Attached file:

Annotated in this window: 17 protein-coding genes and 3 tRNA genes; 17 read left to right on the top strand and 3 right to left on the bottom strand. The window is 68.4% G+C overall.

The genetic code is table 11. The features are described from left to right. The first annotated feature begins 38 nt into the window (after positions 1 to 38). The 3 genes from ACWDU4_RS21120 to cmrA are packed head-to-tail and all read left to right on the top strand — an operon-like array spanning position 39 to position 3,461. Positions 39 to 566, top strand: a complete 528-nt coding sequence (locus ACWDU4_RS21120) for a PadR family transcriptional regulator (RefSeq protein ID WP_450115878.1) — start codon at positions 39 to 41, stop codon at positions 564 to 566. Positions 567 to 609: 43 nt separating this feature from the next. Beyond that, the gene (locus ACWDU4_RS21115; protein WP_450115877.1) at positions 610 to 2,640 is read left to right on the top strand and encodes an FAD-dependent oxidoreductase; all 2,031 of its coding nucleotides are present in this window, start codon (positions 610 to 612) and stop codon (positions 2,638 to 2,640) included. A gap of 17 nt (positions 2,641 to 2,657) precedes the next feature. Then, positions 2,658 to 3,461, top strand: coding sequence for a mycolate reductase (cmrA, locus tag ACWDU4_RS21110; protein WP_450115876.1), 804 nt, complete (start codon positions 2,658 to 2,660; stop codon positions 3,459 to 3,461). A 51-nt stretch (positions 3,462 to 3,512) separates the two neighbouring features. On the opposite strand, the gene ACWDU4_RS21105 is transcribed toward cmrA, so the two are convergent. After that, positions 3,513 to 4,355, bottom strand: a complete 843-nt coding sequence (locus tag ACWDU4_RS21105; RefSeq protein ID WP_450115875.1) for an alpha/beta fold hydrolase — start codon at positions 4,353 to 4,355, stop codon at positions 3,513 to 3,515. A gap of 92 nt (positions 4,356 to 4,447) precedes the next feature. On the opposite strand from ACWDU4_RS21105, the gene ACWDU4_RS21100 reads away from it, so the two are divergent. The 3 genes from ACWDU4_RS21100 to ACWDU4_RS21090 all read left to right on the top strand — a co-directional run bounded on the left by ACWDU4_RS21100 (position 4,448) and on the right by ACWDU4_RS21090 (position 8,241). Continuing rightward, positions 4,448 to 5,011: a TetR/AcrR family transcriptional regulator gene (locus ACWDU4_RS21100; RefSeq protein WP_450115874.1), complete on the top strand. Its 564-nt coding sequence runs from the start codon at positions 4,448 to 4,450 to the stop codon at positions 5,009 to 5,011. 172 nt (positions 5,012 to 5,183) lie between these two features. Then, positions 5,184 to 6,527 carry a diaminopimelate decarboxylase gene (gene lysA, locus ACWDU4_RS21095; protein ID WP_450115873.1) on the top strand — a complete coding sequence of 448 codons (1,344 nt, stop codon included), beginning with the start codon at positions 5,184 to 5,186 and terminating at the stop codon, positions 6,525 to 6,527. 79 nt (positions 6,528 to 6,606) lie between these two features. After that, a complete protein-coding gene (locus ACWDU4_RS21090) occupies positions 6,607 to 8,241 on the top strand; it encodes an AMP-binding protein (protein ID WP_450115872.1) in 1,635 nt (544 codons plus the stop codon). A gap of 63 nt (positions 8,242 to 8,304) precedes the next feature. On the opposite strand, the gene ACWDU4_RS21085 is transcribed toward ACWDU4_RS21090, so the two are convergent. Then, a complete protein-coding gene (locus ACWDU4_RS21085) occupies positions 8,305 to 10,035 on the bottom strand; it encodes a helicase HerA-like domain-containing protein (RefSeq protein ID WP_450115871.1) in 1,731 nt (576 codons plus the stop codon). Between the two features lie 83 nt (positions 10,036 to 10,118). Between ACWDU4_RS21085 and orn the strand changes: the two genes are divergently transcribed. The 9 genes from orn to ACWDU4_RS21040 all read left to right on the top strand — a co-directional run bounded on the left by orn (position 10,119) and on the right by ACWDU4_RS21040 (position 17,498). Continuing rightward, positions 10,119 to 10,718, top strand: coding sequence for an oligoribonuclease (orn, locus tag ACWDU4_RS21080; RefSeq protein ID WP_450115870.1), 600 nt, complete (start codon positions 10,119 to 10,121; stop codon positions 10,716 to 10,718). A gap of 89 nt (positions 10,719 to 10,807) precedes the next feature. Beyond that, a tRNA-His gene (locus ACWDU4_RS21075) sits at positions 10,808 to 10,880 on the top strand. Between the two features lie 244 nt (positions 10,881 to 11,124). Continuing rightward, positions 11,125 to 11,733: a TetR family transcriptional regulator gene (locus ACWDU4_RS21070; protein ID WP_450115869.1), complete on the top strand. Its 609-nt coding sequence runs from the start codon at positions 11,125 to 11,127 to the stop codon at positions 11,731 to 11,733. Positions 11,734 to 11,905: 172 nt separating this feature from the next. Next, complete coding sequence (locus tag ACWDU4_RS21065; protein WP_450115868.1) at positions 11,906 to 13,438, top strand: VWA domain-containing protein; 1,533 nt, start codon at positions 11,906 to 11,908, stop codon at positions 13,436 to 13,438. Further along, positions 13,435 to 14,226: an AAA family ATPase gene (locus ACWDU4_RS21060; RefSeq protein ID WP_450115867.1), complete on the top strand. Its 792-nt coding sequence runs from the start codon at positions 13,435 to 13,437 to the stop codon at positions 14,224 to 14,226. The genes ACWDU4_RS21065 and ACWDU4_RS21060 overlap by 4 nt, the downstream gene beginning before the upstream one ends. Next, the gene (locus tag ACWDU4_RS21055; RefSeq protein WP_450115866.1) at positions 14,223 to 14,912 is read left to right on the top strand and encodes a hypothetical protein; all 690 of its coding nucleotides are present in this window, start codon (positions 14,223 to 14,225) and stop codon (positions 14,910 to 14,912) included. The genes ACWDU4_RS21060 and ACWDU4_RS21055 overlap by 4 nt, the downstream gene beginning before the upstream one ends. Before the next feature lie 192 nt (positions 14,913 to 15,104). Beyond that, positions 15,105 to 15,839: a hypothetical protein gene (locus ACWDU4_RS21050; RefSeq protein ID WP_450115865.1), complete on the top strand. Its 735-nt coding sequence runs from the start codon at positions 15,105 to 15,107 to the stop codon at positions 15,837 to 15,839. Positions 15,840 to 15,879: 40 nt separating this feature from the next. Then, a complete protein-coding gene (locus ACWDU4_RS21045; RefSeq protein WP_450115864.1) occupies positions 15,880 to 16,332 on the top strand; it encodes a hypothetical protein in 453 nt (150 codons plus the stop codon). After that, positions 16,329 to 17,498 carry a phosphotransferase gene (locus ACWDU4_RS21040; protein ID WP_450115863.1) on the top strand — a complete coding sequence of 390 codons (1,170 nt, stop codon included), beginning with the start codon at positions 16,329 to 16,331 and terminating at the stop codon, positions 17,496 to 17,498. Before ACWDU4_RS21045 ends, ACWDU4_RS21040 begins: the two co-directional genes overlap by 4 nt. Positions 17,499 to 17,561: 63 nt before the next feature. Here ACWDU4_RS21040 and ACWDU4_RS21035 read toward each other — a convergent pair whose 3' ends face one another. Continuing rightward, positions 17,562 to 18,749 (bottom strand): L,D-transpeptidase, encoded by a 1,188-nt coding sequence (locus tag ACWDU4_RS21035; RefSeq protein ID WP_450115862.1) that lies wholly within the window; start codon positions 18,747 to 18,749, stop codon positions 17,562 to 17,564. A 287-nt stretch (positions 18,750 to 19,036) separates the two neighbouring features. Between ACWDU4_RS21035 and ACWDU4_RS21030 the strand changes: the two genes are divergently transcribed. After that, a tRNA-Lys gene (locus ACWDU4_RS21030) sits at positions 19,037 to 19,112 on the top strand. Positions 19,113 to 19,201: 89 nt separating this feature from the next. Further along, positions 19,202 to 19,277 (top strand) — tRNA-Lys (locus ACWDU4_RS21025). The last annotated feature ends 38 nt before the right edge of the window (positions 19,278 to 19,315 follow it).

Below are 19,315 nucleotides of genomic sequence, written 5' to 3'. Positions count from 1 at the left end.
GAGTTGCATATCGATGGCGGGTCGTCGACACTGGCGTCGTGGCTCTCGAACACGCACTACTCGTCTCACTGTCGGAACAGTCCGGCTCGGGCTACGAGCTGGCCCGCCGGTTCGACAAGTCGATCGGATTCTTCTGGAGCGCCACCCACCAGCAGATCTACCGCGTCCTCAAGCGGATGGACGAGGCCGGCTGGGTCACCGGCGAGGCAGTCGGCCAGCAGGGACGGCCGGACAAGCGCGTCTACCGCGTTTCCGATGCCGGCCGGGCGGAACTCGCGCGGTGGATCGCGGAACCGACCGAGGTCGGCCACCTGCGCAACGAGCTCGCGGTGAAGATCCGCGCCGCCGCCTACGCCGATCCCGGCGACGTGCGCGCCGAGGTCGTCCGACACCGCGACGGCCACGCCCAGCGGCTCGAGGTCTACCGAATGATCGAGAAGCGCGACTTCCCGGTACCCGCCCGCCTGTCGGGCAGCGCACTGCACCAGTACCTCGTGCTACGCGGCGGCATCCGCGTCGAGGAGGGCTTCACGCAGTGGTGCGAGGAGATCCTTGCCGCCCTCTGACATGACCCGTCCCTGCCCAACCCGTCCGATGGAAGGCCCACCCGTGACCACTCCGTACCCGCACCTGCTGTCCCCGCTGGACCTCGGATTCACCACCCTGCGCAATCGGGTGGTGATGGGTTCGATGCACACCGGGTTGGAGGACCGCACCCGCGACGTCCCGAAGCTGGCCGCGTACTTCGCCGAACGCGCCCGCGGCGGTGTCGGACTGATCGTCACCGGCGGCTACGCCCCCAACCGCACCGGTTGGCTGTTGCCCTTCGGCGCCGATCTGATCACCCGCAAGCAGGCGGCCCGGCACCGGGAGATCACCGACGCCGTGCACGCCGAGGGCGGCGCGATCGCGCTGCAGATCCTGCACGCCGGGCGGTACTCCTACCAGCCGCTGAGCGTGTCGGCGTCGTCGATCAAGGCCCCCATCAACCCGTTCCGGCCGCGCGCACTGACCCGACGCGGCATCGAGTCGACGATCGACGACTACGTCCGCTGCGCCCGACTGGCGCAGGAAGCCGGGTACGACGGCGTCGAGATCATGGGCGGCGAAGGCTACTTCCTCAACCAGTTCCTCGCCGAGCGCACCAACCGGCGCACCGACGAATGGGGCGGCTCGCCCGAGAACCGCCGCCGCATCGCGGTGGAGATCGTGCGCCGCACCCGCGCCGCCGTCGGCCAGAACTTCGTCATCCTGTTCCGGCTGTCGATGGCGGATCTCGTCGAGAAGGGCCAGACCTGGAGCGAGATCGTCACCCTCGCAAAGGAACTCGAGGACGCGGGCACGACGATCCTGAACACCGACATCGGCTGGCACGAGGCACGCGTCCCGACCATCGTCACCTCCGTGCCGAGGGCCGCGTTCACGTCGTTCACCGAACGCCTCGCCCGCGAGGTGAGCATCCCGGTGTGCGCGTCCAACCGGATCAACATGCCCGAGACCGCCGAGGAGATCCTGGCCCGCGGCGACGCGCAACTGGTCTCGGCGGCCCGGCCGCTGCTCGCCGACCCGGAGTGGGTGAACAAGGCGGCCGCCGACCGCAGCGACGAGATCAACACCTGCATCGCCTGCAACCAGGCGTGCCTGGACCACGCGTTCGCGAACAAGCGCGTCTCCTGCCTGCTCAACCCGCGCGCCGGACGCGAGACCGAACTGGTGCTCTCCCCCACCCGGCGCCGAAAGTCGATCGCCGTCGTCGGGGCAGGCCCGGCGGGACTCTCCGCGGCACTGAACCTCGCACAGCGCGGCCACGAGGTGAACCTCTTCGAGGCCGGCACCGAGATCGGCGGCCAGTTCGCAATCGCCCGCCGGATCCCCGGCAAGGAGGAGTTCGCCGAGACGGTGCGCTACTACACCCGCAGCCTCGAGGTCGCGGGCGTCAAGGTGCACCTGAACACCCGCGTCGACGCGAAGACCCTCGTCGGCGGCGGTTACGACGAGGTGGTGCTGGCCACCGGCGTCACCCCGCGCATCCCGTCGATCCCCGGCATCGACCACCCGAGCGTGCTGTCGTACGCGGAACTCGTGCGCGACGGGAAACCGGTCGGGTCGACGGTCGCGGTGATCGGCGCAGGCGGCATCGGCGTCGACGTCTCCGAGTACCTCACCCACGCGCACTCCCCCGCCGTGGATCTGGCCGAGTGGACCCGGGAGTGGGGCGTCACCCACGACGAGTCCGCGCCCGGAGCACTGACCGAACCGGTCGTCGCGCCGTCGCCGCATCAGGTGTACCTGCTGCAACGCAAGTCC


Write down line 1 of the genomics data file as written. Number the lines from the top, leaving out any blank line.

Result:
Annotated in this window: 17 protein-coding genes and 3 tRNA genes; 17 read left to right on the top strand and 3 right to left on the bottom strand. The window is 68.4% G+C overall.